Exclusive: Parole shakedown?

December 20, 2007 4:23:41 PM PST
Parole officers say they're being forced to shake down their clients and punish them if they don't pay so-called supervision fees imposed by New York state.The Investigators Sarah Wallace has more on the story.

The state Division of Parole, which refused to make anyone available on camera, says it's just enforcing the law.

But officers claim they're being ordered to essentially become blackmailing bill collectors. The priority, they say, not how well parolees are doing in the community, but how much cash they can cough up.

"That's extortion. I've served my time. And now I'm paying" a parolee said.

It's what we heard over and over from parolees about a recent push by the state Division of Parole to collect so-called supervision fees.

"Most of us come out with nothing and they're taking what little we have," another parolee said.

Supervision fees have technically been on the books for years. But parole officers we spoke with say there was no push by the state to collect the money until the past few years. Suddenly, officers say they're being told by supervisors to collect the cash or tell parolees they'll pay a price.

One parole officer, afraid of retaliation, echoes many.

"To hit somebody up for $30 bucks a month, you know that's gonna come out of somewhere where somebody's either not gonna get diapers or toothpaste," he told us.

We obtained memos sent to officers. One tells them to impose special conditions if fees aren't paid. Among them: Strict curfews, suspending parolee's drivers' licenses, taking away travel passes to see relatives out of state and making them report weekly if they're now on a monthly schedule.

"It's punitive, so every time they come down because of that, they're resentful about it, and frankly, rightly so, I would be too," the parole officer said.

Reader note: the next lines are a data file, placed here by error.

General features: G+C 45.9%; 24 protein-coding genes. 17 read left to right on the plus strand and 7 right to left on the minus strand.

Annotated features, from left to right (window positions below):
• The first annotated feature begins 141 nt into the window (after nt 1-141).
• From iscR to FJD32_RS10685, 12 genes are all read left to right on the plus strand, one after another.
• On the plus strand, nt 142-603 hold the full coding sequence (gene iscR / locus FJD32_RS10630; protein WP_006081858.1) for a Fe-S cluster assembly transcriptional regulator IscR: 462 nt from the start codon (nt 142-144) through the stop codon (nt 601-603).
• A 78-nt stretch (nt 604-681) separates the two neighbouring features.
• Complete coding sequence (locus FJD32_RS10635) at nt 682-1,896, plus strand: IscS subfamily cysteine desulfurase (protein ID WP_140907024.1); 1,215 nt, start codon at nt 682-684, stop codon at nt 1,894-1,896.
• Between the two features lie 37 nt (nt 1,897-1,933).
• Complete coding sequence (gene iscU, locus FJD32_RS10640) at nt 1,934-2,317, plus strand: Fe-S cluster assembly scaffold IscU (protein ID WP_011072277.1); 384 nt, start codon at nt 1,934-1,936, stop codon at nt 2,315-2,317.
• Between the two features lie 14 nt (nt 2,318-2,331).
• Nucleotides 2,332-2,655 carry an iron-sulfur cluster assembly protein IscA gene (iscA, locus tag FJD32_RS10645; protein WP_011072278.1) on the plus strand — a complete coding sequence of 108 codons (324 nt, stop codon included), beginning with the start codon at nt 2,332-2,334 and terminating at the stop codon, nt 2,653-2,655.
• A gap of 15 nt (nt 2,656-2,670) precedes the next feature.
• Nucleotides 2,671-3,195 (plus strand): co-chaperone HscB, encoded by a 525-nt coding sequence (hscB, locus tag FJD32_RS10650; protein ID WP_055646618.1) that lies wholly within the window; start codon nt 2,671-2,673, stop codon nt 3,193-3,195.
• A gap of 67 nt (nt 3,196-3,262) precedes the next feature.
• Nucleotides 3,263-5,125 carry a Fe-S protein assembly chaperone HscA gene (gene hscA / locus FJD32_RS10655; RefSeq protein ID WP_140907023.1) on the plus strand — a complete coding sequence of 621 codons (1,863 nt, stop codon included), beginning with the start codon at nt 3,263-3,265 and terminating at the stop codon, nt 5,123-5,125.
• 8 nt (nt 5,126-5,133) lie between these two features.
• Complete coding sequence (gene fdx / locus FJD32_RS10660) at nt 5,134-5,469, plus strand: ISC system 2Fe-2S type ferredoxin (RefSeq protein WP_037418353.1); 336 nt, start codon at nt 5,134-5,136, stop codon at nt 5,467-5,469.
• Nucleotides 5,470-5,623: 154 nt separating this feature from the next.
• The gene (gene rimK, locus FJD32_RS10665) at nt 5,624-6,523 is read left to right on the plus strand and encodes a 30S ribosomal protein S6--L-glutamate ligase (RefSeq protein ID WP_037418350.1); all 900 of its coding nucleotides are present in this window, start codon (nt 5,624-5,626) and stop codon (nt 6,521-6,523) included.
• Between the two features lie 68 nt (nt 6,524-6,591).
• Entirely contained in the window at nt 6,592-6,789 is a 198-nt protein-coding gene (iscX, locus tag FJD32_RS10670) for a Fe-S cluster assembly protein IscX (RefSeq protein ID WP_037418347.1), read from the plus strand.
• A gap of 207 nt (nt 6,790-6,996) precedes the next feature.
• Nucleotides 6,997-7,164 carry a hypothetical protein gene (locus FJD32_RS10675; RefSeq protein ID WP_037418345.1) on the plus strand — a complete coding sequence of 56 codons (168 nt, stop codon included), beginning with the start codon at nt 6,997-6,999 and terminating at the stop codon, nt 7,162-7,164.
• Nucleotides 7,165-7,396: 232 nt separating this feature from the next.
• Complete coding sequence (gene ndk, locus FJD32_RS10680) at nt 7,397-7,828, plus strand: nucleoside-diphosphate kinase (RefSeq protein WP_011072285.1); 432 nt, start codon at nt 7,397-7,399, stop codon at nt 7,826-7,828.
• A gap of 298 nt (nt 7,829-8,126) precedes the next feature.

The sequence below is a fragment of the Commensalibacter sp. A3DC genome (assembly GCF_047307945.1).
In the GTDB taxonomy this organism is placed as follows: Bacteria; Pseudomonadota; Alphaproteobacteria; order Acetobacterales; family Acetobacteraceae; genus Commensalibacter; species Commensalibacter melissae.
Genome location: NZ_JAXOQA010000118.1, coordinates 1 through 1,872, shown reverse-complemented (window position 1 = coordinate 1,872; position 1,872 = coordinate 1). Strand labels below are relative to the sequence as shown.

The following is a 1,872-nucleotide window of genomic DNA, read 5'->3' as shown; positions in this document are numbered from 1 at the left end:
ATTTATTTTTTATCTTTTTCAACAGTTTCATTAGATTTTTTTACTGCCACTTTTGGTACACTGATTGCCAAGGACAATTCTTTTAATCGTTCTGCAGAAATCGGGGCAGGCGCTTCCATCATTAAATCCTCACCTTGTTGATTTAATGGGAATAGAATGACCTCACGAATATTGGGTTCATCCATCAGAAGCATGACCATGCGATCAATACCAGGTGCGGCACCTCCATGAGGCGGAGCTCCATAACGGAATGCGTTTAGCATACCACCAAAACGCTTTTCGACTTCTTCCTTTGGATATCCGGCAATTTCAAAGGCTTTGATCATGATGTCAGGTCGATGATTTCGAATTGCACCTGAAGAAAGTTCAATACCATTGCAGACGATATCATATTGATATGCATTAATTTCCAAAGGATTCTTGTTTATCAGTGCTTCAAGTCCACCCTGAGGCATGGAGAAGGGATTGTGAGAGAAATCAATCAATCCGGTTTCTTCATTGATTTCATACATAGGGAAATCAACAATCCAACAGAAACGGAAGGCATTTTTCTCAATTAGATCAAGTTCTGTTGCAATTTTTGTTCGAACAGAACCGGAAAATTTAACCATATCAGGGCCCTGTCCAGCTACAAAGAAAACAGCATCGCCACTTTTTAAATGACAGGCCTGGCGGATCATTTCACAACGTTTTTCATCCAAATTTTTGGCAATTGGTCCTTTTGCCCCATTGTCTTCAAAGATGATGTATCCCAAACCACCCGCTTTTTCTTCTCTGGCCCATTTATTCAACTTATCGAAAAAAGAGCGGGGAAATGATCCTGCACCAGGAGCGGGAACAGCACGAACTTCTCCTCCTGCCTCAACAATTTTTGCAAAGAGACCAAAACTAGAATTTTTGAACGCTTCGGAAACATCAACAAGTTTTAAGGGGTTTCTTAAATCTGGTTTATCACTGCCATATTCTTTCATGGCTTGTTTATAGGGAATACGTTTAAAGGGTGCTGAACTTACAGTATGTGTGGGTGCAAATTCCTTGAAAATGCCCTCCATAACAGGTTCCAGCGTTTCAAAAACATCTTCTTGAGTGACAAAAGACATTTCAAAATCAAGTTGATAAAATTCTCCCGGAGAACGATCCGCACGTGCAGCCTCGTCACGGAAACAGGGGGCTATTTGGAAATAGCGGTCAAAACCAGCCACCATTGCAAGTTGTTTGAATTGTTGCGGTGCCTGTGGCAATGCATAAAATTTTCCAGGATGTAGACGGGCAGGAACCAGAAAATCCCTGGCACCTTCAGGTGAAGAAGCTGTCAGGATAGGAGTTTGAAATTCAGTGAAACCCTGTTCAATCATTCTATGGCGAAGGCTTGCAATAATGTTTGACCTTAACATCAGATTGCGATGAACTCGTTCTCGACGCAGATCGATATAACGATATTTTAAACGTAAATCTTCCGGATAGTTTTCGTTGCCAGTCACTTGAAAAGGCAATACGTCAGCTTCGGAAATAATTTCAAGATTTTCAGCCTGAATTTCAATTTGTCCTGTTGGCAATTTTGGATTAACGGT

The State Division of Parole argues there's a sliding scale for parolees -- $30 a month for those employed full time above the minimum wage, $15 for a month for those making minimum wage and $5 a month for part-time employees.

But it's the principal says Officer and Union Representative Manny Clemente.

"Parolees now are looking at our officers and are accusing our officers of blackmailing them, or taking money, extorting money like we're gangsters," Clemente said.

"At the same time I'm homeless, you still want me to pay $35 that I don't have?" a parolee said.

A veteran officer of nearly 40 years retired rather than force his clients to pay up.

"Their priority should be taking care of their family ... And not paying the state," he said.

Memos we obtained show that officers are even being asked to collect back money from parolees -- like this one who's just been laid off and is supporting a wife and children on $200 a week in unemployment.

Parolee: "Right now I owe $600 dollars."
Sarah: "They want you to pay $600 dollars ... and if you don't?"
Parolee: "Then all these extra stipulations come in. ... I'm being told that my license will be suspended, my curfew will be shortened till 3 in the afternoon."

And how much money are parolees coughing up? The Division of Parole says five years ago, it collected just over $545,000 for the year. This current fiscal year: more than $1.7 million dollars.

Parole officer: "It's a farce. The relationship to them becomes about that we want to get money from them."
Sarah: "Instead of helping them get on the right path."
Officer: "Exactly."

"My concern is that they can't pay the $30 they're either gonna go out there and commit a new crime or they're gonna run," Clemente said.

"I don't know where the money's going." Where's the money going?" another parolee said.

A parole spokesman says the money goes into the general state fund, not even to specific programs for parolees or to victim restitution.

The division argues the fee requirement is no different than collecting fees for hunting permits or vehicle registration -- and that this is no different.